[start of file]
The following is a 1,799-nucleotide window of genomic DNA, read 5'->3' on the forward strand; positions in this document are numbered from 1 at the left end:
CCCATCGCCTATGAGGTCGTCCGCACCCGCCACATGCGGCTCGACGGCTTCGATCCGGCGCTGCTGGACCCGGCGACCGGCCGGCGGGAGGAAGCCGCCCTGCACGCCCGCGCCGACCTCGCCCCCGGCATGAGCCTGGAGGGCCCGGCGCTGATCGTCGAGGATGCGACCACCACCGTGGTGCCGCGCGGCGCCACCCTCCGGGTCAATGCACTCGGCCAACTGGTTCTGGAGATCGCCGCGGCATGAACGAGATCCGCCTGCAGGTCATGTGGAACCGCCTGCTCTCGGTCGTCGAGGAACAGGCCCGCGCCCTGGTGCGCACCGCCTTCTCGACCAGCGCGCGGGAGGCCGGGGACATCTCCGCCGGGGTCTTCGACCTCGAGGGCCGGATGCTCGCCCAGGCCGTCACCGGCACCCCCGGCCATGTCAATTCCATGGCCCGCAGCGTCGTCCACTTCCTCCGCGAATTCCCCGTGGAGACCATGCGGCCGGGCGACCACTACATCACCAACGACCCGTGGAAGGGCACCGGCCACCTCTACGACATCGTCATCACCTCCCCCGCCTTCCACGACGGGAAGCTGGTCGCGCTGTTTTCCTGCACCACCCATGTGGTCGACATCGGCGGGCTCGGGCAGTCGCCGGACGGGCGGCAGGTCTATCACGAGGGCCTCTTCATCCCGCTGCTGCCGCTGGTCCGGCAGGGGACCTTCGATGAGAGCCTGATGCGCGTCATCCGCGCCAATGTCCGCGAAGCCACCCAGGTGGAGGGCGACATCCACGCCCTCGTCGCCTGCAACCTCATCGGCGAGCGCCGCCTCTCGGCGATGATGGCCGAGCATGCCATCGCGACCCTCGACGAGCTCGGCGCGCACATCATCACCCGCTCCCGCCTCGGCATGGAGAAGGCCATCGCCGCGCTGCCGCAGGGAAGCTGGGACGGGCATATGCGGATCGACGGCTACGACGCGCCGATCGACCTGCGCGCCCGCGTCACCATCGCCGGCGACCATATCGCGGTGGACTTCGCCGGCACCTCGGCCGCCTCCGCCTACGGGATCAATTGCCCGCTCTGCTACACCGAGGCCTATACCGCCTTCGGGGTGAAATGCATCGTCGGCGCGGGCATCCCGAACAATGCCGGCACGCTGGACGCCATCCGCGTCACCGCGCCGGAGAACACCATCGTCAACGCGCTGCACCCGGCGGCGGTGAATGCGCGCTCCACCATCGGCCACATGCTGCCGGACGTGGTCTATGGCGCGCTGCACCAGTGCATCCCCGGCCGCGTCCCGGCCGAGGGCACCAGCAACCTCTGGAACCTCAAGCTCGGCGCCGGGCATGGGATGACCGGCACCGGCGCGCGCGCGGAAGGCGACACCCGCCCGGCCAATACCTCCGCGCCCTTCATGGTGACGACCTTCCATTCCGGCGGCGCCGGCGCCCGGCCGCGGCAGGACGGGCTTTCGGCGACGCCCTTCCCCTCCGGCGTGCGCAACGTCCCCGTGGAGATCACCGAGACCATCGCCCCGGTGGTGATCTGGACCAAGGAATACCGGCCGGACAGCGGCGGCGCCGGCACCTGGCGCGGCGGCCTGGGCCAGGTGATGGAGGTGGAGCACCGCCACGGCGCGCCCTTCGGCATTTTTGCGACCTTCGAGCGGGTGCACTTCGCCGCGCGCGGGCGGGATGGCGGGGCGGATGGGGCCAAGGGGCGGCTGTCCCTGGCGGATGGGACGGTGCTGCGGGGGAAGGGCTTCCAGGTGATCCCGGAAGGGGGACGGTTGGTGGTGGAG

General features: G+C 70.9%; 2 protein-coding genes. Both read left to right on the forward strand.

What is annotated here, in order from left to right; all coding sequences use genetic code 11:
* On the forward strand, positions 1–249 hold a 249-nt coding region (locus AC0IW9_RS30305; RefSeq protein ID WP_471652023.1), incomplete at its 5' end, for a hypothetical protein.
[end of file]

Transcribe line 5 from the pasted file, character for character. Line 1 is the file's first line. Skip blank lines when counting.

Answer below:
* On the forward strand, positions 1–249 hold a 249-nt coding region (locus AC0IW9_RS30305; RefSeq protein ID WP_471652023.1), incomplete at its 5' end, for a hypothetical protein.